Wednesday, October 7, 2009

Apples and Cheese

I am currently having some troubles getting my computer to acknowledge that my camera has photos on it, so that's holding up a few good blog posts (namely... I went to the arboretum... I got some awesome vegetables from my CSA... and I went to an orchard!). So, this is mostly just a quick hello.

As I say hello, I should tell you that I am eating a Cortland (if you aren't familiar with this type of apple, do yourself a huge favor and go find one to eat), alongside some Cabot Cheddar. Omigod. I have recently been able to obtain Vermont's delicious Cabot cheese here in the mighty midwest, and their funny ad campaign here is something along the lines of "lucky New Englanders have been eating this cheese for years and years - here's some for you to enjoy!" and I must say that they have a point. It's $9.99/lb at my chain grocery store and a bit cheaper than that at the one Trader Joe's that had it, last I checked. It makes midwestern cheddar look so silly. Like thickened milk. That someone dyed orange. If you can access Cabot Cheddar, I highly recommend that you do so. As soon as possible.

PS If you are a lucky New Englander, you know that Cabot cheese is simply the non-generic cheese option at the grocery store. And that it is significantly less than $9.99/lb.

Tuesday, October 6, 2009

Quick, Easy and Oh So Tasty!

My number one essential purchase at my weekly farmers market is a bouquet of fresh flowers. My farmers market has five stands that sell flowers, and I like to browse them all each week and see who is favoring what flower. Most bouquets are only $5, and they are huge, so I always get one of those, then at home disperse the bouquet into 4 vases of varying size. Anywho. Once I've spent my $5 I like to grab a few bunches of vegetables that are only $2 or $3 each, as most of the flower stands also sell a few vegetables. This week I was about to get beets (a favorite of mine) and to their immediate left I noticed the pile of leeks. I looked down at my feet that were happily inside socks and shoes. I looked down at my chest where my scarf hung. I thought. Hmmm. I think this cool weather merits some soup! So I grabbed up the leeks with images of potato leek soup in my mind and waited for the right day. Today was a cool fall day, so I grabbed a russet potato on the way home and voila, I had my ingredients! To add a little fancy to the meal, I got a loaf of french bread too, so I could make some crispy garlicky toast slices, I want to call it bruschetta, but I didn't put anything besides garlic and butter on the bread, so I'm going to stick with 'crispy garlicky toast slices'. I used Mastering the Art of French Cooking as a guide, but I'm putting my version below.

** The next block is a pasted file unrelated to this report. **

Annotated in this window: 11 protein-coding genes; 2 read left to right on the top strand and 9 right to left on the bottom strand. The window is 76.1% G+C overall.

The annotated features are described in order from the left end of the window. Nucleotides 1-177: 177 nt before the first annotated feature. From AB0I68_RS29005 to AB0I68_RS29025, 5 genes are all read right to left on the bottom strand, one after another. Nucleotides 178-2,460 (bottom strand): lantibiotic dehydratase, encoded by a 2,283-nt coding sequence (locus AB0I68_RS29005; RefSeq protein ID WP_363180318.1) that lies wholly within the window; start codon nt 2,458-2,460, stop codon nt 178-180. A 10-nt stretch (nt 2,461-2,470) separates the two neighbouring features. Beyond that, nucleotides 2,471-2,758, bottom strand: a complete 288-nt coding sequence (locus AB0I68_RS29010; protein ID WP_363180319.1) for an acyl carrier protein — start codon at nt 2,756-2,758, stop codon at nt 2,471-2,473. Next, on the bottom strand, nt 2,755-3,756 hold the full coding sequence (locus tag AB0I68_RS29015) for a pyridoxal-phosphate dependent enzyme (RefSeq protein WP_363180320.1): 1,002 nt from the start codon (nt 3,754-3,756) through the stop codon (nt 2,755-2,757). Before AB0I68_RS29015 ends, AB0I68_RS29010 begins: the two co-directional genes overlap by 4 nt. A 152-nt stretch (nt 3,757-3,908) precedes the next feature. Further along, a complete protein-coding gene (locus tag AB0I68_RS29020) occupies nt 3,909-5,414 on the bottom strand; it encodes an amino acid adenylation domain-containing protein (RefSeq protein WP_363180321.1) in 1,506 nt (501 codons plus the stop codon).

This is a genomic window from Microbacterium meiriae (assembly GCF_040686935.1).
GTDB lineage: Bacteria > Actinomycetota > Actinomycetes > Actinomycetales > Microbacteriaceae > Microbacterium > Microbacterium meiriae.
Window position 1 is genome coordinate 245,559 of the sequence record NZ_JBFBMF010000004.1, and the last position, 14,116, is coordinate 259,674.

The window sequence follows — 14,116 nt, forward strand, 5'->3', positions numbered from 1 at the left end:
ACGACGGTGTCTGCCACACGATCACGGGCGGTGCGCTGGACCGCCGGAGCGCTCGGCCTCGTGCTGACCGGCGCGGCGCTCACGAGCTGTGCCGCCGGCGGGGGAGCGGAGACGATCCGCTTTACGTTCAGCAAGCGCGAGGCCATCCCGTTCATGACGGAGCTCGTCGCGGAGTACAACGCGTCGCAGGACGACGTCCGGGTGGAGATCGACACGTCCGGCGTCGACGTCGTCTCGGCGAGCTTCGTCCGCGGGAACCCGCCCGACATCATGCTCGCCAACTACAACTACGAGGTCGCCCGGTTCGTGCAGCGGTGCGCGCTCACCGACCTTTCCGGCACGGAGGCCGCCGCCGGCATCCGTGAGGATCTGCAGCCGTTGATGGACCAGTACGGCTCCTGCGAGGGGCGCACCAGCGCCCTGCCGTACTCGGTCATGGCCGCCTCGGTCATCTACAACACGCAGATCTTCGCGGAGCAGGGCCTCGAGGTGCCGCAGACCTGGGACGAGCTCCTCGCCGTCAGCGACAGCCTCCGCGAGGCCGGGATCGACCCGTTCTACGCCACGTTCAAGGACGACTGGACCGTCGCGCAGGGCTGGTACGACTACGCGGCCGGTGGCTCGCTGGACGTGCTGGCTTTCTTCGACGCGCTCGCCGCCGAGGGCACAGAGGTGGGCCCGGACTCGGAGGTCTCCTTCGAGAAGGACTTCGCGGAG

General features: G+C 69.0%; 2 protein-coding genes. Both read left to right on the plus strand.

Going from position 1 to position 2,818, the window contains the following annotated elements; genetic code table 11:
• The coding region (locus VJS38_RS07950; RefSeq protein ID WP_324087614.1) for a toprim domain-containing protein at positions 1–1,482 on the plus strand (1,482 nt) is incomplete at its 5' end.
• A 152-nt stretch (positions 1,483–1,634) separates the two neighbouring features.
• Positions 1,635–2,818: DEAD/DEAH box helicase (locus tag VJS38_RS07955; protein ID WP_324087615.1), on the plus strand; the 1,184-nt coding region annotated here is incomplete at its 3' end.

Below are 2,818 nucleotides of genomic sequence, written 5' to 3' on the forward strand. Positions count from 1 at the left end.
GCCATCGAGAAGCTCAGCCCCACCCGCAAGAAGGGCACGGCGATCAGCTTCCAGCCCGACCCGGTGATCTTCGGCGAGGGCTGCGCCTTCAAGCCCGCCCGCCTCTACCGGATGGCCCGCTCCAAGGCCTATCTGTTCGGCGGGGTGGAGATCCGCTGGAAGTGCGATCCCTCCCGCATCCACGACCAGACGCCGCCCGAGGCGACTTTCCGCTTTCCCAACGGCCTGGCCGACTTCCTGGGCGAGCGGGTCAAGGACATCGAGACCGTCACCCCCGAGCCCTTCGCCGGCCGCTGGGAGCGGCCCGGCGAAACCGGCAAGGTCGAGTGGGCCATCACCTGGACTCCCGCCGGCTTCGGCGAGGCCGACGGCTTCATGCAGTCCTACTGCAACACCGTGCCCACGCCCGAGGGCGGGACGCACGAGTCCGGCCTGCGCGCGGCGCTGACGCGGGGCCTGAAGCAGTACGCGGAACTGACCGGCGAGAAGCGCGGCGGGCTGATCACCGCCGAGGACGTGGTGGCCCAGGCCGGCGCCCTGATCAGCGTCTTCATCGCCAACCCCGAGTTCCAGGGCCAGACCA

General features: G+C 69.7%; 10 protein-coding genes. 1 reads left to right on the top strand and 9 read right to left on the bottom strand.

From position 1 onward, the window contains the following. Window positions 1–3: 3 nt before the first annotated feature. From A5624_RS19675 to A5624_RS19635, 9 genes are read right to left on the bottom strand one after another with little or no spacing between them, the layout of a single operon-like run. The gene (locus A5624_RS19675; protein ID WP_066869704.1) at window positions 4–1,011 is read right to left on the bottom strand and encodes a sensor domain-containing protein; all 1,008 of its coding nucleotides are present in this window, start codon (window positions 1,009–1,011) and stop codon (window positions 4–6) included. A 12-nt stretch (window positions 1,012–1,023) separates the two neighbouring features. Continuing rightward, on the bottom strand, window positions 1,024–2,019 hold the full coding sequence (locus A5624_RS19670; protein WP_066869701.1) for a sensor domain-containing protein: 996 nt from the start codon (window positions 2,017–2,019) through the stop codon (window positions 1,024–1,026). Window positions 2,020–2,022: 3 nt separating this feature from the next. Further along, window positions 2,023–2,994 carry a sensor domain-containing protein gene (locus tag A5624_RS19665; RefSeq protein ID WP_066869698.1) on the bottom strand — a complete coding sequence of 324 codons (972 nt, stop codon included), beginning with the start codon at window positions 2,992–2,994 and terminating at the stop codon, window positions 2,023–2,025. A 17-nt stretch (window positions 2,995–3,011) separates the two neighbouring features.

Potato Leek Soup with Crispy Garlicky Toast Slices (makes about 5 cups of soup)

1 lb (about 1 large) potato, peeled and diced.
3 leeks, sliced lenthwise in half, rinsed, and thinly sliced.
2 quarts water
1/2-1 T sea salt
3 T butter softened
1/4 cup milk

Directions: Combine potato, leeks, salt and water in a stock pot and simmer for 30-40 minutes until potato is tender. Drain about 1 quart of water and reserve. Use a hand immersion blender to puree the remaining ingredients in the stock pot. Add butter and milk and puree or stir to blend. Add salt (and pepper if you like) to taste, and use reserved broth to thin the soup to your liking. Sprinkle with parsley or chives to garnish.

For bread, slice french bread into thin slices and place on a tin foil lined baking pan. Melt butter in a small pan and press garlic into melting butter. Stir and pour onto bread slices. To make this healthier, pour olive oil over bread instead. Toast in toaster oven.